Lack of a PhD has not hindered researcher's zeal for resurrecting the extinct passenger pigeon.
Ben Novak has spent his young career endeavouring to resurrect extinct species. Although he has no graduate degree, he has amassed the skills and funding to start a project to bring back the passenger pigeon (Ectopistes migratorius), once the United States' most numerous bird, which died out in 1914.
What is it about the passenger pigeon that motivates you?
I have wanted to work in extinct DNA since I was 13 years old, when I saw press reports about work on the DNA of the Tasmanian tiger. I did a science-fair project about whether we could bring back the dodo, basically a giant extinct pigeon. It didn't take long before I came across the passenger pigeon. I was captivated by the fact that in just a few decades, humans caused a complete system collapse, from billions of birds to extinction.
How did you get the skills to do this work?
After getting a bachelor's degree in ecology, I took time off to do field work, then applied to do a PhD at Pennsylvania State University in University Park, working on passenger-pigeon genetics. Unfortunately, I didn't get accepted.
What did you do next?
I ended up working on a master's degree at McMaster University in Hamilton, Canada, focusing on passenger pigeons. But extinct DNA is hard to come by. Museum curators were getting multiple requests and wanted to see results before handing out samples. After five months, I was losing time to wrap up my thesis, so I abandoned the project to work with mastodon fossils that we had in hand.
How did you return to passenger pigeons?
I travelled to the Field Museum of Natural History in Chicago, Illinois, to sample other mastodon fossils. The bird-fossil curator remembered a request that I had made and let me take samples from three passenger pigeons collected from the same flock, which is pretty rare. It was too late to use them for my thesis and the mastodon work was going too slowly to finish in the master's timeline, so I took a year off.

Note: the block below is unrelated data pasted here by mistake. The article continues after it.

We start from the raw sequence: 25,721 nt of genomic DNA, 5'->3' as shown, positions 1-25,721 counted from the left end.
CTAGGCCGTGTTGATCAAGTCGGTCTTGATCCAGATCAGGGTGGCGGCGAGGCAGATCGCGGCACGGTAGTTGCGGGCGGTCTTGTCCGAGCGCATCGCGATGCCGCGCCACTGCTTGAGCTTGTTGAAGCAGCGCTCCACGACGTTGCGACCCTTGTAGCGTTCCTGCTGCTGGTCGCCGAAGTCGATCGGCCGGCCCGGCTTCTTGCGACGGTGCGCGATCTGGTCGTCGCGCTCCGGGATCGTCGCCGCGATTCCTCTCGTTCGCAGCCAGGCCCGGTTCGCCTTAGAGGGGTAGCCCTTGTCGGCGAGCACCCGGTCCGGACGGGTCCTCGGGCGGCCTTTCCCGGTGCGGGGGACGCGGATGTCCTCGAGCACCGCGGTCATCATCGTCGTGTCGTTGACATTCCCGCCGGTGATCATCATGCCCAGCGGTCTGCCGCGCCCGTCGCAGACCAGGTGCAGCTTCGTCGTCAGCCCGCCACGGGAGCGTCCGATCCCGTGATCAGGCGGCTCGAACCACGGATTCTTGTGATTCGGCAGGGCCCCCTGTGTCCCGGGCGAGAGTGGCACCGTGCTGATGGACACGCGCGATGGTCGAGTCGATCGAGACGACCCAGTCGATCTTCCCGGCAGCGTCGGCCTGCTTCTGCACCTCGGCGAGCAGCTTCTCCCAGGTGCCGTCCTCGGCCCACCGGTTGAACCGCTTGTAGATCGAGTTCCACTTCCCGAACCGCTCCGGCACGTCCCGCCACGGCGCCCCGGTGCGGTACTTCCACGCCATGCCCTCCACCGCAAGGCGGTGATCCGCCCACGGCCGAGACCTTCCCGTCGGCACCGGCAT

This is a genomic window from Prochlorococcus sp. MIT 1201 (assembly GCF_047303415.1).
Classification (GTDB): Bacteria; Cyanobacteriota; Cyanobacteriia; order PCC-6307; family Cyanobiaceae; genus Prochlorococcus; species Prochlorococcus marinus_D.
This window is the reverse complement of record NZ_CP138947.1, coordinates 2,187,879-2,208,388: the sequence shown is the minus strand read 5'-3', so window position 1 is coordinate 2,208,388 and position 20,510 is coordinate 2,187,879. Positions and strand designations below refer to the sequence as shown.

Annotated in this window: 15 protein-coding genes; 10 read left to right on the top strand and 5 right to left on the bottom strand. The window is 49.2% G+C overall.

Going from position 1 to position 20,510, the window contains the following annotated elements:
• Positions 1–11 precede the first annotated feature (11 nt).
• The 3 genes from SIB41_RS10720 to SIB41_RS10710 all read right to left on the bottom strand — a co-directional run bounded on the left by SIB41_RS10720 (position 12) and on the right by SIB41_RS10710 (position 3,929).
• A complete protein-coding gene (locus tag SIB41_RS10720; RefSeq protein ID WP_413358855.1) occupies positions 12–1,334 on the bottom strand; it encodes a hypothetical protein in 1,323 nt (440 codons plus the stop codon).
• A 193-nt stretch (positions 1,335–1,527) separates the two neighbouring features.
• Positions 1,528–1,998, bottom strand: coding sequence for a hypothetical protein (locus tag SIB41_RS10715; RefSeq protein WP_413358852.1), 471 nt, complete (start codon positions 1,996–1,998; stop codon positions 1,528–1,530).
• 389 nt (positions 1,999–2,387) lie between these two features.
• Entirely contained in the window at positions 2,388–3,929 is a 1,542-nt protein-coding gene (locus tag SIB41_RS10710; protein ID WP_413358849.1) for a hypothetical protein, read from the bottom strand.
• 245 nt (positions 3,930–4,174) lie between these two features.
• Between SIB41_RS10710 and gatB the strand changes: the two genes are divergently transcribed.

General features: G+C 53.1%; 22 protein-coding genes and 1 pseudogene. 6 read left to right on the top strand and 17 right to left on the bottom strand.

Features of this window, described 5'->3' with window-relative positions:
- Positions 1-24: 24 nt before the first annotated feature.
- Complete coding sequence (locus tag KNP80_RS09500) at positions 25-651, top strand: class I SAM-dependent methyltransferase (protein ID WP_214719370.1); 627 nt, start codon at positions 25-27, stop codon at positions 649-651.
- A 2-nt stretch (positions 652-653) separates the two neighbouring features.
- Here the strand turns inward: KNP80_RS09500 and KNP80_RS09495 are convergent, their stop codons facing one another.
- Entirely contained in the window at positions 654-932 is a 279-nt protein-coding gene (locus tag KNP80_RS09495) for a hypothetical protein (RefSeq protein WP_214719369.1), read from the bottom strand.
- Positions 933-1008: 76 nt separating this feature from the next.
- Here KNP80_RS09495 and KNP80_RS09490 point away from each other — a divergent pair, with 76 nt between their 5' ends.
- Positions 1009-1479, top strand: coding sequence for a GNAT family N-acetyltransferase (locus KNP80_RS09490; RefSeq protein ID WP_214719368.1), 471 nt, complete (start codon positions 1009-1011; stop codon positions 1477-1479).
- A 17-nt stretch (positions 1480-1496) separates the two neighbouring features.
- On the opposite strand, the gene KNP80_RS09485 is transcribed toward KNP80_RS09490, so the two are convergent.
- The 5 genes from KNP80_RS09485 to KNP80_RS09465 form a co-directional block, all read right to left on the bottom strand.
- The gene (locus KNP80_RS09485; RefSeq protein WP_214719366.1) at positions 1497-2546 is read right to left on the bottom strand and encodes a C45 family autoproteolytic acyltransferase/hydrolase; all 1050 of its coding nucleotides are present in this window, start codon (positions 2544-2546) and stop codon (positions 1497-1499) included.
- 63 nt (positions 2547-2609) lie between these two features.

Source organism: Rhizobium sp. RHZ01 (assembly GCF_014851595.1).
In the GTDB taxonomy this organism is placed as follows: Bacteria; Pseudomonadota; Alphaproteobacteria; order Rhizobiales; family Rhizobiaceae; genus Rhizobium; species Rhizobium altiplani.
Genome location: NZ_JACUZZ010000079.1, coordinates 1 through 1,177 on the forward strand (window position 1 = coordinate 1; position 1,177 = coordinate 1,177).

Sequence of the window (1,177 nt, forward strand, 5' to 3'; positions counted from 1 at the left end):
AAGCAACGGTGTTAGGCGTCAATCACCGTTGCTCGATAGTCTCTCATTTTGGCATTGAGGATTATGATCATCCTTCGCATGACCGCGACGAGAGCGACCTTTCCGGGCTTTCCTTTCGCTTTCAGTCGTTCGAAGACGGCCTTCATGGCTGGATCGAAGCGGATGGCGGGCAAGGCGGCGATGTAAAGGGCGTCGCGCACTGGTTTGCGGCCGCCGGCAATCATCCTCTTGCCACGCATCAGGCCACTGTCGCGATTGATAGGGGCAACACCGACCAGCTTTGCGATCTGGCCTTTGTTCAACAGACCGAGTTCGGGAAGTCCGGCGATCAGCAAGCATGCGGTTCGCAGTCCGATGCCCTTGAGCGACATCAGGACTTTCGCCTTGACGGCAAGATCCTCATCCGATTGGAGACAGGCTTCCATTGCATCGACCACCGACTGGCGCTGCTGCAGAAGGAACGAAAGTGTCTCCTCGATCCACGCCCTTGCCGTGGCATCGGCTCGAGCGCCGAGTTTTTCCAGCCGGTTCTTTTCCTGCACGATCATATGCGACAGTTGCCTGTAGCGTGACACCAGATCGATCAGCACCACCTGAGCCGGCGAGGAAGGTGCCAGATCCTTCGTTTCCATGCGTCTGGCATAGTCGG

What happened then?
Once I had passenger-pigeon tissue, I started applying for grants to do a population analysis, but I couldn't secure funding. I got about US$4,000 from family and friends to sequence the DNA of the samples. When I had data, I contacted George Church, a molecular geneticist at Harvard Medical School in Boston, Massachusetts, who was working in this area. He and members of the Long Now Foundation in San Francisco, California, which fosters long-term thinking, were planning a meeting on reviving the passenger pigeon. We had a few phone calls and Long Now ended up funding more sequencing. The more we talked, the more they discovered how passionate I was. Eventually, Long Now offered me full-time work so that nothing was standing in my way.
Where are you doing that work?
I have just moved to the University of California, Santa Cruz, to work in the lab of molecular biologist Beth Shapiro. She has her own sample set of passenger pigeons, and we want to do population genetics and the genome. It's a good fit. Long Now pays me, and we do the work in her lab, taking advantage of her team's expertise in genome assemblies and ancient DNA.
Do you worry about your long-term career prospects without a PhD?
That is the major question. I know that I would be taken more seriously with those three letters, and that it helps to have the right credentials. At same time, I'm doing work that a postdoc or full researcher gets to do. So I have mixed emotions. One possibility is doing a PhD in Shapiro's group. I'm definitely interested in that.
Will you see a live passenger pigeon one day?
I'm 100% convinced that I will. That's the reason I have the job. I will definitely be attacked as overly optimistic, but people thought Dolly the sheep and in vitro fertilization were impossible. These big leaps get made when someone has a vision and they think through the challenges to realize it. That's the optimism I cling to.
Interview by Virginia Gewin